At Wells Fargo, there’s been a shocking, headline-making crisis of culture and ethics. At the Financial Industry Regulatory Authority’s dispute-resolution forum, there could be standing room only before long with furious Wells advisors filing arbitration claims that the firm’s scandalous sales practices have severely damaged their businesses.
So far, FAs aren’t lining up. But if the first advisors who have indeed brought such complaints prevail, the proverbial floodgates will inevitably open.
Two former Wells advisors, John L. Perry and Robin Johnson, filed a complaint this month alleging that their team practice suffered significant damage as a result of the bank’s misconduct. Perry reportedly argues that his business was down by half.
(Related: A Timeline of Wells Fargo’s Scandals)
With Wells’ wealth and investment management unit under investigation, safe to say it’s only a matter of time until the firm is even more deeply embroiled in scandal. The bank’s fraudulent cross-selling tactics extended from the bank to advisors working with their investment clients.
“That likely will be the next big shoe to drop at the firm,” says George C. Miller, securities attorney and partner in Shustak Reynolds in San Diego.
He is representing another Wells Fargo advisor pursuing arbitration who cites loss of business as a result of Wells’ ongoing woes.
Since the Los Angeles Times broke the news in 2013 about the bank’s misconduct, Wells Fargo has been fined multiple times, notably, $185 million for opening more than 3 million fake and unauthorized accounts; $2.09 billion for knowingly issuing bad mortgage loans repackaged as securities; and $1 billion for forcing customers into auto insurance they didn’t need.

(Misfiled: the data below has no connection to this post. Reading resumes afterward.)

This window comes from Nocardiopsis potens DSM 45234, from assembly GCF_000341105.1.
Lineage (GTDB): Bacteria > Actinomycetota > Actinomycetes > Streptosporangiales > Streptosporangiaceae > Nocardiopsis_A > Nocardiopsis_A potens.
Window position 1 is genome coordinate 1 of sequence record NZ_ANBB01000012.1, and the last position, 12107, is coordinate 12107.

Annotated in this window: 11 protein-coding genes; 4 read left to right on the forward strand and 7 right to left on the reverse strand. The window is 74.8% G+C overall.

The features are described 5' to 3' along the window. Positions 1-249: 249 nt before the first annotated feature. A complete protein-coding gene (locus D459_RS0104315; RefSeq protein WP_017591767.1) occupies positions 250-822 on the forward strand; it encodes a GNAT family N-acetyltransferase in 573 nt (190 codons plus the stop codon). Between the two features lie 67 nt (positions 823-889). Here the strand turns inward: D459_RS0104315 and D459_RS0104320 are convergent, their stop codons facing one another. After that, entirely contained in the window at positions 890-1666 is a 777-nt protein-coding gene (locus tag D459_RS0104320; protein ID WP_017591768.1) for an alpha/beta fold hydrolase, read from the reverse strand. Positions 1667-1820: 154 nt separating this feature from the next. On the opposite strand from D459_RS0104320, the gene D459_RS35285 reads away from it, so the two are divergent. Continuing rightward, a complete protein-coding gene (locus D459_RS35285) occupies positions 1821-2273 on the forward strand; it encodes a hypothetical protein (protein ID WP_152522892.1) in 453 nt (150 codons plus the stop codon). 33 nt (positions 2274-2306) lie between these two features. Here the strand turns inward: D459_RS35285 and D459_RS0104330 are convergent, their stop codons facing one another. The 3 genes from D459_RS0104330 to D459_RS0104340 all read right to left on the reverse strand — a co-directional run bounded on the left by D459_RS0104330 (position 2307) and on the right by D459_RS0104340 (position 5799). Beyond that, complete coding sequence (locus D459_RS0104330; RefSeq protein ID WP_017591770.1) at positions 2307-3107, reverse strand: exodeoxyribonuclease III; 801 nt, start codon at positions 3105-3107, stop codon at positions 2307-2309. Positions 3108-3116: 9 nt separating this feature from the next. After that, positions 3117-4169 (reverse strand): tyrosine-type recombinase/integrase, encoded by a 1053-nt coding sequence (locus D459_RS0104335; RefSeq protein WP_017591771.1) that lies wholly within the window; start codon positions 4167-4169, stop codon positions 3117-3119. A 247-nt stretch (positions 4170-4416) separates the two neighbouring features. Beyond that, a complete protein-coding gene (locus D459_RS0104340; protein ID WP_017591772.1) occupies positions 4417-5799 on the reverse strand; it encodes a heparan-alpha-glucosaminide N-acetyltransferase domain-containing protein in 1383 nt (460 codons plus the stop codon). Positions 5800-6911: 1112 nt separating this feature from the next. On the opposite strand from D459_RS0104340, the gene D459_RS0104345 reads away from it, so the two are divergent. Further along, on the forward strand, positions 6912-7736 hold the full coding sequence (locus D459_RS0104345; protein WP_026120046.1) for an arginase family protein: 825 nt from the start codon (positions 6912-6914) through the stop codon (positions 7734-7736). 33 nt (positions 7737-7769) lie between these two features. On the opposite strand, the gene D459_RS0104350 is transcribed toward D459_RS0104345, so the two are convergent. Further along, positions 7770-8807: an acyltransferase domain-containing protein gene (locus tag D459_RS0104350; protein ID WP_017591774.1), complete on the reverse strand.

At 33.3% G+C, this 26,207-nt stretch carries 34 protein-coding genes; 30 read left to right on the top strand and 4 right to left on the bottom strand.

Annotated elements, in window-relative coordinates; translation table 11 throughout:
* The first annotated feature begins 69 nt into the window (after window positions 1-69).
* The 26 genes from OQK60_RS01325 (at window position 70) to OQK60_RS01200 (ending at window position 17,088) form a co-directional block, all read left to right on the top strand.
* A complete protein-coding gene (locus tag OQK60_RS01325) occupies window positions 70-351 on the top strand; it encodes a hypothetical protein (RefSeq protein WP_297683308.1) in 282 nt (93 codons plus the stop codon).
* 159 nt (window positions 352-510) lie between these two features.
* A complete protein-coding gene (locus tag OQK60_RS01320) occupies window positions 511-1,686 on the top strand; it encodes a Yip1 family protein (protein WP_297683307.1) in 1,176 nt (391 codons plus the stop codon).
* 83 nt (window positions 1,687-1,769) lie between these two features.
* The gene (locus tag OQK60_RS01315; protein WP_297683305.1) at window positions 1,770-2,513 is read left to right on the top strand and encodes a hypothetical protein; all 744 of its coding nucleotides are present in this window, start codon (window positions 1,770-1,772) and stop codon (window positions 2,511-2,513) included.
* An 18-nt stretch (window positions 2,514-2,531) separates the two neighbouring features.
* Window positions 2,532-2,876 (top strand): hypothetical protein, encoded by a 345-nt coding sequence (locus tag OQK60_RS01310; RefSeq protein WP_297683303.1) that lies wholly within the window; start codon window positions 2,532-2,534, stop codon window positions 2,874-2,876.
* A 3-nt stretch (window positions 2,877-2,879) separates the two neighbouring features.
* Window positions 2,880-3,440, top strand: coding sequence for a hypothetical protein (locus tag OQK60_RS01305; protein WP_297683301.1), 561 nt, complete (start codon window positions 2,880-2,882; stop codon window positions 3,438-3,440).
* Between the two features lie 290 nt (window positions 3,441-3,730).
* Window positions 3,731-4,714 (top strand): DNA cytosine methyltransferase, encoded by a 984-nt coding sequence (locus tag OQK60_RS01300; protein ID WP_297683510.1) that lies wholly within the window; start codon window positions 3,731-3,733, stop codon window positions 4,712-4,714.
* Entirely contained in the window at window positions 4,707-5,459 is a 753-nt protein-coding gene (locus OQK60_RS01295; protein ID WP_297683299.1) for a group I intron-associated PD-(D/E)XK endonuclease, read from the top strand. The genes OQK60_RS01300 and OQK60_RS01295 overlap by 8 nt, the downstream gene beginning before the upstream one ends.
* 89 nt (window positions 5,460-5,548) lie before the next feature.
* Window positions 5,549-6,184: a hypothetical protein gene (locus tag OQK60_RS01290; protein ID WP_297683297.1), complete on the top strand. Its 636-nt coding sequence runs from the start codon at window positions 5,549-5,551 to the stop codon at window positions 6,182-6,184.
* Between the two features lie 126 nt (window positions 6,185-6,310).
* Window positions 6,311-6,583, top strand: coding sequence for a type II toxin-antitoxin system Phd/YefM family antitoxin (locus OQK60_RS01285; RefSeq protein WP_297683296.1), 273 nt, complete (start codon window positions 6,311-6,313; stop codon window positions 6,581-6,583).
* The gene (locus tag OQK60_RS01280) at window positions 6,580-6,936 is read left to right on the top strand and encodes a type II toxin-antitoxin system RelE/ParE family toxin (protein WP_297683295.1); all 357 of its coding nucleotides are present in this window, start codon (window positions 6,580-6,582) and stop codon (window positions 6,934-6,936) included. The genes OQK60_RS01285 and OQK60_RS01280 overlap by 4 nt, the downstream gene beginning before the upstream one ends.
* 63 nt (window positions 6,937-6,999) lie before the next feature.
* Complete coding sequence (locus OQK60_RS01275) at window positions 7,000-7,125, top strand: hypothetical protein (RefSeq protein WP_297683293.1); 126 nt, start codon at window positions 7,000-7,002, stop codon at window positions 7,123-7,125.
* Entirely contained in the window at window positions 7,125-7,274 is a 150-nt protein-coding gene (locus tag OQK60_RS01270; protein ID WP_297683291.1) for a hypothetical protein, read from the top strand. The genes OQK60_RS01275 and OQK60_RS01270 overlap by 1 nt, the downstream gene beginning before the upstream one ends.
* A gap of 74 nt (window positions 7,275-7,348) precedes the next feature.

The most recent penalty is a $65 million settlement following an investigation by the New York Attorney General’s Office into the firm’s misleading of investors by failing to disclose that its successful cross-selling was achieved through sales-practice misconduct.
The fraudulent sales practices were rooted in top management’s pressure on bankers to sell eight different Wells products to each customer. In 2016, the company fired 5,300 employees connected with the fake deposit and credit card accounts.
As for advisors Perry and Johnson’s arbitration, Wells holds that the conflict is a promissory-note dispute. “If an advisor leaves the company before fully repaying a promissory note, we use the FINRA dispute resolution process to collect,” a Wells Fargo spokesperson said in a statement to ThinkAdvisor. “This claim is an attempt to avoid repaying their obligations. We still intend to collect.”
Meantime, other Wells FAs are starting to come forward to file claims against the firm.
Miller’s client joined Wells “within days” of the announcement of major sanctions against the bank.
The lawyer has in fact heard from dozens of other current and former Wells advisors claiming that their practices have been substantially hurt by the firm’s bad behavior.
Further, the Chicago attorney representing Perry and Johnson, Andrew Stoltmann, reportedly has been contacted by more than 100 Wells advisors with similar grievances. He maintains a web page asking Wells advisors who say their business has been harmed to reach out to him.